Tuesday, December 23, 2008

Nothing, for here nothing was being heralded - Adalbert Stifter's Rock Crystal

OK, here's a real Christmas story.

Two children are trapped on a mountainside during a blizzard on Christmas Eve. They are saved by a miracle, or by chance, or perhaps the series of coincidences that allow them to survive are themselves the miracle.

This is Adalbert Stifter's sweet, mysterious Rock Crystal (1853). It's a real Stifter story - the landscape of two imaginary but perfectly credible mountain valleys and the pass between them is described in possibly tedious detail. Much of the story is really about the landscape, and the childrens' direct experience with it as they wander off the path and somehow make their way up the mountain. The story is a genuine example of the sublime - unmediated nature is beautiful and thrilling but also threatening, deadly. A truly Burkean sample, where the human bells are the Beautiful and Nature's silence is the Sublime:

"At this very moment all the bells were ringing, the bells in Millsdorf, the bells in Gschaid, and on the farther side of the mountain there was still another little church whose three clear-chiming bells were ringing out. In remote places beyond the valley there were innumerable churches with bells all ringing at this very hour; from village to village, the waves of sound were floating, and in one village you could at times hear through the leafless branches the chiming of the bells in another. Away up by the ice, however, not a sound reached the children; nothing, for here nothing was being heralded. Along the winding paths of the mountainslopes lantern lights were moving; and on many a farmstead the great bell was rousing the farm-hands,- unseen here, and unheard. Only the stars twinkled and shone steadily down."

Many of Stifter's stories seem to occur in a great hush. This passage is strangely both silent and noisy, with the web of sound connecting the villages below the children. Those final bells, the ones rousing the farm-hands, are, like the lantern-lights, part of the miracle, the search parties already on the childrens' path.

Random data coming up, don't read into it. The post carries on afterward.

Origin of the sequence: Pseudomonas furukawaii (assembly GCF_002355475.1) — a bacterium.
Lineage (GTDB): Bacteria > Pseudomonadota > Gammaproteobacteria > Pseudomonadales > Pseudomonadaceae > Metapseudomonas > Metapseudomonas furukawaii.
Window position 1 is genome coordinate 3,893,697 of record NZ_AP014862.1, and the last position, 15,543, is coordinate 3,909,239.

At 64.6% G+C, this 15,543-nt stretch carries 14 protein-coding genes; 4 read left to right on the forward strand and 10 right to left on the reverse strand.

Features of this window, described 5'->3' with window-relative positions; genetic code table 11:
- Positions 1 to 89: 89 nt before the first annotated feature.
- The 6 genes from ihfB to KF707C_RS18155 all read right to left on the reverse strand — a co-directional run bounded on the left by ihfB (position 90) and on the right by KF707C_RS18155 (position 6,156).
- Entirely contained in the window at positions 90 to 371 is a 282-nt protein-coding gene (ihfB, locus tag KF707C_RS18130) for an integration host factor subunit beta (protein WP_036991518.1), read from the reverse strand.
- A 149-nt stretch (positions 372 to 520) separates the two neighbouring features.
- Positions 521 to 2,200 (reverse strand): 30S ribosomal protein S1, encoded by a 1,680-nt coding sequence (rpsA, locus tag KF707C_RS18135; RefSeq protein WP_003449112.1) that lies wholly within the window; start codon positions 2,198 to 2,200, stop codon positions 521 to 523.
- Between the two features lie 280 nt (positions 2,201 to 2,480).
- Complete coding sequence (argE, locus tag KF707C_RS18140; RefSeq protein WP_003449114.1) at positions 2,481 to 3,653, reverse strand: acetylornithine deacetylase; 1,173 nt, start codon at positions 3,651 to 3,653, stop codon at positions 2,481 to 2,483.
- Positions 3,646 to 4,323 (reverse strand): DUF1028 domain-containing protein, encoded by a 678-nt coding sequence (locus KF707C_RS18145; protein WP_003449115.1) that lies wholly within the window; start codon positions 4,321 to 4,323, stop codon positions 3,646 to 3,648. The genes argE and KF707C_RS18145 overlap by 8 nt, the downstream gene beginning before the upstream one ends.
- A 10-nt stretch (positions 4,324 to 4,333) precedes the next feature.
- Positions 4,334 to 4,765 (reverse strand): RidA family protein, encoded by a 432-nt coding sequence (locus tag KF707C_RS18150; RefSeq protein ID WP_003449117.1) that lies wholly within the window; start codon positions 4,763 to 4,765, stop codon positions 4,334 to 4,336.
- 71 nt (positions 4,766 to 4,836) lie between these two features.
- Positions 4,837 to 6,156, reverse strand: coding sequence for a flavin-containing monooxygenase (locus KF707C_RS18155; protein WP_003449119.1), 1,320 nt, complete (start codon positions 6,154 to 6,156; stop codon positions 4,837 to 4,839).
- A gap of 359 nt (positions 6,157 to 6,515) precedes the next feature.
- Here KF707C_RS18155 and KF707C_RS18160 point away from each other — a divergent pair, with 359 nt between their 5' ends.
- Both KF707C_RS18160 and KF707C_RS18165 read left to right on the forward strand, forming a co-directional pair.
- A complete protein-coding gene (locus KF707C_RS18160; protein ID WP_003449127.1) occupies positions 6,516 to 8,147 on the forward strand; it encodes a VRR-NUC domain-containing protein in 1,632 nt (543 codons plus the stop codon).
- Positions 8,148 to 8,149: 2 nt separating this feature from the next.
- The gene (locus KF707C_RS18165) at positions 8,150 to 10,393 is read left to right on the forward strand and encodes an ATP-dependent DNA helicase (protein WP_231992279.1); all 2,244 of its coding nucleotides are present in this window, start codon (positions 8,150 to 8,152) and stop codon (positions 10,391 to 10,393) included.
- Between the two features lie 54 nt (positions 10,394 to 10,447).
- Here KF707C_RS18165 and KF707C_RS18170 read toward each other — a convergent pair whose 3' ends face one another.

And something, it turns out, is being heralded, even in the void. Something happens immediately afterward, in the stillness of the ice, that I will leave to the reader. Rock Crystal is definitely a Christian Christmas story.

I read the original 1945 edition of the translation NYRB has republished, so I didn't benefit from the wisdom of W. H. Auden's introduction, although I get to see a dozen primitive, useless illustrations that I pray NYRB omitted.

Have a good holiday. Wuthering Expectations will be on vacation for a while.

7 comments:

  1. You're in luck, the NYRB edition does not include the original illustrations. I have to admit that I like a few of them. And I definitely like the original hardcover's blue and silver (or gold?) binding. Can't have everything, though!

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  2. I may have over-emphasized the hideousness of the illustrations. Three or four of them were not bad and served the story.

    I am actually very fond of illustrations - Thackeray's Vanity Fair illustrations, for example, were excellent. But I have some standards.

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  3. Nice passage for Christmas, especially given that it's not the usual fare. I'm really happy to have found this blog. We share a love of 19th century literature. And I truly appreciate your lack of formal expertise, so to speak. Literature wasn't written for people with PhD's to interpret for the otherwise ignorant reader, and I'll confess, that comes from someone with a PhD.

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  4. Thanks, David, for stopping by. There are some limits to Amateur Reading - I run into them all the time - but that shouldn't stop anyone. Some literature actually was written for lit profs to interpret, but not in the 19th century!

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  5. Yeah, I think you're right about some literature, although "interpret" is a dangerous word. Helping others to understand the author's intention is what a good scholar does. A lot of scholars think they know better than the authors themselves what a work of literature is saying.

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  6. Well, I actually think that good scholars can do a lot more than highlight intent, and I don't always trust authors, although I'll indulge in the intentional fallacy with glee and abandon. Gogol's retrospective interpretation of his own books as religious allegories is the extreme case.

    Criticism and scholarship can be creative acts themselves. So I don't mind if the profs run a little wild. Who knows what they'll come up with?

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